Hello in Different Languages
When you are visiting a new country, being able to able to communicate with the locals can be very frustrating. Obviously, it can be difficult to become fluent in a language quickly, but knowing some of the different ways to say hello is always a good start and one of the handiest things to know when you are travelling. By being able to say hello in the language of the country you are visiting shows you are making an effort to communicate and trying to be more friendly and respectful to the local people at your destination.
We couldn’t include the ways to say hello in all languages because there are currently 6909 living languages! So instead we have selected a few popular languages which could come in useful whilst holidaying abroad.
In the list below you can see the ways to say hello in many languages in their non-character form with the pronunciation in the brackets afterwards.
15 ways to say hello in different languages:
Hello in French
Spoken in France, Belgium, Switzerland, Canada and other locations
Hello in Spanish
Spoken in Spain and most of Central/South America
Hello in German
Guten Tag (gootan tag)
Spoken in Germany, Austria and Switzerland
Hello in Italian
Spoken in Italy
Hello in Portuguese
Bom dia (bom deeya)
Spoken in Portugal and Brazil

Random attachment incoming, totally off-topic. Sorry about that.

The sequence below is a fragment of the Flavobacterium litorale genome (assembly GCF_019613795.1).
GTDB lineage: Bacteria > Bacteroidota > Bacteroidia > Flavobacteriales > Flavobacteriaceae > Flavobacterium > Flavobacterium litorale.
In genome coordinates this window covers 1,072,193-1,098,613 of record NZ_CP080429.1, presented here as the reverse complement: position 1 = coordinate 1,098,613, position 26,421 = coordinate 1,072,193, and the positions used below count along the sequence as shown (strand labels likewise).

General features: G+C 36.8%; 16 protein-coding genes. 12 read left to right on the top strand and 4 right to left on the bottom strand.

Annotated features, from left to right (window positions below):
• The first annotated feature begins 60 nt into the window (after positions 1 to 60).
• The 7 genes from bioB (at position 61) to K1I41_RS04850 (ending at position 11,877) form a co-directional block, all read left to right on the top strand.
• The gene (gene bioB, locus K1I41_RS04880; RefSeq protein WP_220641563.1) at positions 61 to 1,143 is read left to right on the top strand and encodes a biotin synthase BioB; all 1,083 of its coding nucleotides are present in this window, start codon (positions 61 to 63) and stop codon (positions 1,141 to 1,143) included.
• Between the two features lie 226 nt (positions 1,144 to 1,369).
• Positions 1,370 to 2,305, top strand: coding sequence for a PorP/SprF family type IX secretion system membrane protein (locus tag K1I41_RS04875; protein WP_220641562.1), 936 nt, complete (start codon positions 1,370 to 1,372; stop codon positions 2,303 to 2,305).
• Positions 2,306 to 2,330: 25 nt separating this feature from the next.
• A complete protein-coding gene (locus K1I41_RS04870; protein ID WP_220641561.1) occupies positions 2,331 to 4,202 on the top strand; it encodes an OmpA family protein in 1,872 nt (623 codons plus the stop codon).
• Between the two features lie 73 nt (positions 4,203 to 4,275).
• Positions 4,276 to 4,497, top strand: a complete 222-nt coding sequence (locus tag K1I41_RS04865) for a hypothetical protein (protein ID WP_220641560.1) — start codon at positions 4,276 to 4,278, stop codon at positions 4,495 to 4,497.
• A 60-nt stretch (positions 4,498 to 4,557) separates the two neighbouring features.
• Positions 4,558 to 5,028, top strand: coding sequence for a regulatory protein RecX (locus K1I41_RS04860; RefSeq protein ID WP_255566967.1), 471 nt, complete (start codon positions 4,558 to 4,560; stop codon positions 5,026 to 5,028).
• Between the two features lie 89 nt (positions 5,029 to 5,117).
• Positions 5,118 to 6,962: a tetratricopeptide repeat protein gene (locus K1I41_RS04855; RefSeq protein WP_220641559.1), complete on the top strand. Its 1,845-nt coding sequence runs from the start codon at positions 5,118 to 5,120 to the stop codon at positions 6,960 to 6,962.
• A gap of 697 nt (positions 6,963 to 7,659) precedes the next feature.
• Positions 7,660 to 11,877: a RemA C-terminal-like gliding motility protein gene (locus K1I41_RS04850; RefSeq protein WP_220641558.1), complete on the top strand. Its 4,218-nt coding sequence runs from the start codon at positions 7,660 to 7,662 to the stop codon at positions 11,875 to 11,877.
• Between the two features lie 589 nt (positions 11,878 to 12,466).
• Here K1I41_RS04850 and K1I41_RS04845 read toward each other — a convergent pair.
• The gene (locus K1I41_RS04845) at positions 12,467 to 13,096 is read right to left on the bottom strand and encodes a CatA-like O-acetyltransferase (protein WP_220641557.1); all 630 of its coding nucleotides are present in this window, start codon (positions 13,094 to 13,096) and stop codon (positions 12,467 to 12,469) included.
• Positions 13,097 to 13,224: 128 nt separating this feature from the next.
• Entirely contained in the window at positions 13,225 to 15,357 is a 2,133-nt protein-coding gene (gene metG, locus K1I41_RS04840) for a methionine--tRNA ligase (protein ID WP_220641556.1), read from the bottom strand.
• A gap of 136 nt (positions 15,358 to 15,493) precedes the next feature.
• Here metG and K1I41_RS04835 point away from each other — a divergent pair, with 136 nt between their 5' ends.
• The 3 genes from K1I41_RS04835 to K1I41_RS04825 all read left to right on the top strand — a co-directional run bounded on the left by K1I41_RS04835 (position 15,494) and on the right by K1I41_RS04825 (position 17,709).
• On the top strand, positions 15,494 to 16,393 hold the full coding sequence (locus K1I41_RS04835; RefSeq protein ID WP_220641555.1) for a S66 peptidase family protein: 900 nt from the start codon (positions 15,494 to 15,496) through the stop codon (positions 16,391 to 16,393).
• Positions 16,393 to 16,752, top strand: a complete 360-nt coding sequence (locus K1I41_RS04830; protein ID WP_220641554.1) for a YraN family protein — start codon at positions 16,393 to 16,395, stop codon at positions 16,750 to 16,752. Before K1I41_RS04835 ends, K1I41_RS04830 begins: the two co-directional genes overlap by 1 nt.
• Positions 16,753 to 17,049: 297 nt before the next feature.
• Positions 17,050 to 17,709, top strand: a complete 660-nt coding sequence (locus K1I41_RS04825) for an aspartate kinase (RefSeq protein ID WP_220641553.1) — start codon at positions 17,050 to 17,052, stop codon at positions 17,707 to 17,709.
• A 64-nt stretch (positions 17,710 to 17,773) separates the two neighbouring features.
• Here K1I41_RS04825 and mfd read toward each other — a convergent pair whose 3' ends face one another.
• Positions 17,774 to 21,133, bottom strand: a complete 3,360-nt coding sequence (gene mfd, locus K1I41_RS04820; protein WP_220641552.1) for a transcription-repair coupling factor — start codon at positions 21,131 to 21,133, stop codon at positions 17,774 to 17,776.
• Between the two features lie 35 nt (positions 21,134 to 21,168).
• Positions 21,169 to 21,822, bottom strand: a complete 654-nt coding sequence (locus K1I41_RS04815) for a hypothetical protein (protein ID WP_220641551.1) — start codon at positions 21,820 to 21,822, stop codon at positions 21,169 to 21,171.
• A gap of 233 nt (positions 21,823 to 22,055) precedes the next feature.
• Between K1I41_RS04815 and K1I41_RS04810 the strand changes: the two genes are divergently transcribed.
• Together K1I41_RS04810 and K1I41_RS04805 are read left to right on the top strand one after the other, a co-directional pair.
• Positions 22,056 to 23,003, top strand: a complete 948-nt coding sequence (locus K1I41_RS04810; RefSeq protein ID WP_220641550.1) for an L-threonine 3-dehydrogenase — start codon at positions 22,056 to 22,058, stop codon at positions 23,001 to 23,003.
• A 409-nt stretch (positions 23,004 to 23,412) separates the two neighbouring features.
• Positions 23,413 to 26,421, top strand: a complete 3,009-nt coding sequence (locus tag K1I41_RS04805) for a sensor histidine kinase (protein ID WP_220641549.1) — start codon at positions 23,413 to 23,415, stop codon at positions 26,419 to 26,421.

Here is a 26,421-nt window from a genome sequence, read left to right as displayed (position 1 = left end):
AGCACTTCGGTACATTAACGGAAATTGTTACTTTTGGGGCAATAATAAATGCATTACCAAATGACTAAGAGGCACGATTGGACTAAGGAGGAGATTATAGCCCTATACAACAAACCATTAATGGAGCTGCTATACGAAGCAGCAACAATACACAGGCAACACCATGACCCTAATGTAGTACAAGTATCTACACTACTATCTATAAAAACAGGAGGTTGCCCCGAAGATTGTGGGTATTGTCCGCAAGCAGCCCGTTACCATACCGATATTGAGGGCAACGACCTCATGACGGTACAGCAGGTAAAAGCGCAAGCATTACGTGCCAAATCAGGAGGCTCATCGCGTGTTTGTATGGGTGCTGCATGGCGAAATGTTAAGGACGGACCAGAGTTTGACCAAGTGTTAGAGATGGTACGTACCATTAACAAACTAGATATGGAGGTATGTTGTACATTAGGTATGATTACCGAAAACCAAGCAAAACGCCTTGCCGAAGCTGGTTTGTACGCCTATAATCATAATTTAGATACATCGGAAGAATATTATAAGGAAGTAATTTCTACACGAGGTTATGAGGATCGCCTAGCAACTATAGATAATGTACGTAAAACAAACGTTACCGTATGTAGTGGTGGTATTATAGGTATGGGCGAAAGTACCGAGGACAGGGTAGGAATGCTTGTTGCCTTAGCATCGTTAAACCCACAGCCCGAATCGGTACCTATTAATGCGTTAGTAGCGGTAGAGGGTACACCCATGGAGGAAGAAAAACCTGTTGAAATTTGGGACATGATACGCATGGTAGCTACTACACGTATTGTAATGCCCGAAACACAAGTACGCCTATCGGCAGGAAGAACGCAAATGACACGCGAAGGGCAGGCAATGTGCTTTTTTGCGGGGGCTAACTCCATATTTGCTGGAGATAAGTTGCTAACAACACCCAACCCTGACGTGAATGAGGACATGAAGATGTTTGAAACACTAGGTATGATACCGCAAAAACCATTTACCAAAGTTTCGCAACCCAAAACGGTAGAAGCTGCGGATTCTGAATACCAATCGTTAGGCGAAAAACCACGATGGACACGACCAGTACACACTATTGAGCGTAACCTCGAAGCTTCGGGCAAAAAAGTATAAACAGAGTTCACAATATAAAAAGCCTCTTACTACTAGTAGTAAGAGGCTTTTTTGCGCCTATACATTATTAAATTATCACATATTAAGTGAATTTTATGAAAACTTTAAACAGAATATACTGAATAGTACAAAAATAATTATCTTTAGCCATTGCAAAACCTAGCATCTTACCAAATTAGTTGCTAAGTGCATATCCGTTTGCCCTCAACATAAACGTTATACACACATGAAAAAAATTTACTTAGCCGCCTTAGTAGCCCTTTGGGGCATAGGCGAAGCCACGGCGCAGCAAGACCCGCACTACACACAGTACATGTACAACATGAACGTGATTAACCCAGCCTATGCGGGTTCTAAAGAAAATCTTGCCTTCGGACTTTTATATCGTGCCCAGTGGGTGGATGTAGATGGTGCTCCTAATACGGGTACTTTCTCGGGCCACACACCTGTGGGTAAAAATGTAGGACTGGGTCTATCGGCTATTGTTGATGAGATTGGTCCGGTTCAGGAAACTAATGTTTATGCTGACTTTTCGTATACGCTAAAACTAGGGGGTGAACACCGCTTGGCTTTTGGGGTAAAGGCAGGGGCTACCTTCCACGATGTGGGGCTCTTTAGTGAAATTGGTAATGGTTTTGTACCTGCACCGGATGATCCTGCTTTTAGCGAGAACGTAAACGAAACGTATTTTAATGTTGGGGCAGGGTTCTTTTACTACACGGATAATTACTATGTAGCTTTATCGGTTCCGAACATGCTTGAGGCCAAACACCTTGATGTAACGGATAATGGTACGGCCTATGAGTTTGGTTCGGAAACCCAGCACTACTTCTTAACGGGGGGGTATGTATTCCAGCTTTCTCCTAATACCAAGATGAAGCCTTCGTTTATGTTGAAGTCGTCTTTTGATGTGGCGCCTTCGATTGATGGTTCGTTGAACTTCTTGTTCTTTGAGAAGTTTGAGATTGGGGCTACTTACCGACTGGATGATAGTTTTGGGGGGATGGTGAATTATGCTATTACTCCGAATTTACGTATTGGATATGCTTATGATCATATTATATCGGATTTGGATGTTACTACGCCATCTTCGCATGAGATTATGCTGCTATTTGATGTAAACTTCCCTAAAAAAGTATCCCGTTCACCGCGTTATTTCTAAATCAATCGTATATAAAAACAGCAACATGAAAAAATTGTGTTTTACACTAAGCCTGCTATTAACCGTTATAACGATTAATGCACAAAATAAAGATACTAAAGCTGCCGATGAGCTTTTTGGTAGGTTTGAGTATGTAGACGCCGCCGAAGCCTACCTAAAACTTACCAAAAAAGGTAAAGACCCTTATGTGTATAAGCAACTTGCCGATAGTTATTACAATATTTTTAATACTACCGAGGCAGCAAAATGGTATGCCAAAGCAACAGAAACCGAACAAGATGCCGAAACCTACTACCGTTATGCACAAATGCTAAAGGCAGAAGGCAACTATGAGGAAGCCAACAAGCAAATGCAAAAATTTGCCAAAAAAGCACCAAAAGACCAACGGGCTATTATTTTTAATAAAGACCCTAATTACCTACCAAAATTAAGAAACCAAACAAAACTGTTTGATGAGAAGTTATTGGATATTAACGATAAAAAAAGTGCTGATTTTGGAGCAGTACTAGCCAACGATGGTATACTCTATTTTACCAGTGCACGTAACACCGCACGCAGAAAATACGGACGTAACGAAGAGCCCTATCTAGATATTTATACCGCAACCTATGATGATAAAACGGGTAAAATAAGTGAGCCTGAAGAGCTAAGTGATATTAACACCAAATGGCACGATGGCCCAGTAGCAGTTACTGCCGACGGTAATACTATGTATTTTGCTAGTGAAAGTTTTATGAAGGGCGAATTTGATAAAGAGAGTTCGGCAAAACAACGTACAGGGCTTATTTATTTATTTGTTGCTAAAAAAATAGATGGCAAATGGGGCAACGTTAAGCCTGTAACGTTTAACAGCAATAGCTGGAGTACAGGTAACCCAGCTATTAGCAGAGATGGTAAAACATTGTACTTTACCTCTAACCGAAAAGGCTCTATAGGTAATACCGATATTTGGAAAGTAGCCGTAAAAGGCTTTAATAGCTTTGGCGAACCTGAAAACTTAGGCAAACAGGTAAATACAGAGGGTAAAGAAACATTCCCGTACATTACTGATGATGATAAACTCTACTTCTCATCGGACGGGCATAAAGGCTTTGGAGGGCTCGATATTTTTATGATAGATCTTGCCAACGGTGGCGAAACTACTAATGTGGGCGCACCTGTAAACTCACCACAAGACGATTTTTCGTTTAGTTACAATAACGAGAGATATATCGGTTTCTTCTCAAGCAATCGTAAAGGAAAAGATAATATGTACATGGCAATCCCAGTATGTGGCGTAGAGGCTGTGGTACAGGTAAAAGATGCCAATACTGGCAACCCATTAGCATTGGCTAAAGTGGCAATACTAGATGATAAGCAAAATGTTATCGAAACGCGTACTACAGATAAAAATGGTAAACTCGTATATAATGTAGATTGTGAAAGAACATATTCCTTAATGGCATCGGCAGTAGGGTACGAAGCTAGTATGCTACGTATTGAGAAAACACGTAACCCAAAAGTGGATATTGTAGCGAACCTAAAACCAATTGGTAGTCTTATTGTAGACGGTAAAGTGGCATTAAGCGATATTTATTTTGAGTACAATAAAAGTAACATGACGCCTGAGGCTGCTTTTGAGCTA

Hello in Arabic
Spoken in North Africa and the Middle East
Hello in Chinese
Mandarin: Nín hǎo (neen how)
Mandarin is the most spoken language in the world and is mainly spoken in China
Cantonese: Neih hou (nay hoe)
Spoken in South China, Hong Kong, Macau
Hello in Greek
Spoken in Greece, Albania and Cyprus
Hello in Hindi
Spoken in North India and Nepal
Hello in Japanese
Spoken in Japan
Hello in Russian
Spoken in Russia and many former USSR countries in Eastern Europe
Hello in Vietnamese
Xin chào (sin chow)
Spoken mainly in Vietnam
Hello in Turkish
Merhaba (mehr hah bah)
Spoken in Turkey, Cyprus and other locations
Hello in Punjabi
Sat sri akaal (sat sri akaal)
Spoken in Pakistan and India
Hello in Malay
Selamat pagi (suh-lah-mat puh-guee)
Spoken in Malaysia, Indonesia, Singapore, Brunei and Thailand
Greetings from around the world:
Sometimes just knowing the ways to say hi in different languages isn’t enough, especially when some formal greetings from around the world are very different from our traditional British handshake.
In France, they opt for a similar style of greeting. When saying ‘Bonjour’ you should shake hands and you are expected to greet each person individually even if they’re in a large group. There is also the cheek-to-cheek kiss greeting, which is used in Portugal, Italy and Spain as well, but normally it is only used if you are previously acquainted.
In Japan people greet each other with bowing as a symbol of respect, ranging from a small nod to a deep bow from the waist.
For Malay, the traditional greeting is to touch the other person’s fingertips and then bring your hands back to your heart. The gesture is a sign that you are greeting the other person from your heart.
In China, it’s usual to shake hands, but the firm Western style handshake is uncommon. Instead pay attention to your eye contact and smile.
In India the Añjali Mudrā salute is the best greeting to use. You press your palms together in front of your heart and say ‘namaste’.
Whether you are jetting off to Japan to practice your bow and pronunciation of ‘Konnichiwa’or travelling across Europe to say ‘Bonjour’, ’Guten Tag’ or ‘Ciao’, you are guaranteed a hello and warm welcome at the airport when meeting your I Love meet and greet driver outside the terminal.
By Sarah Anglim at 11 Sep 2017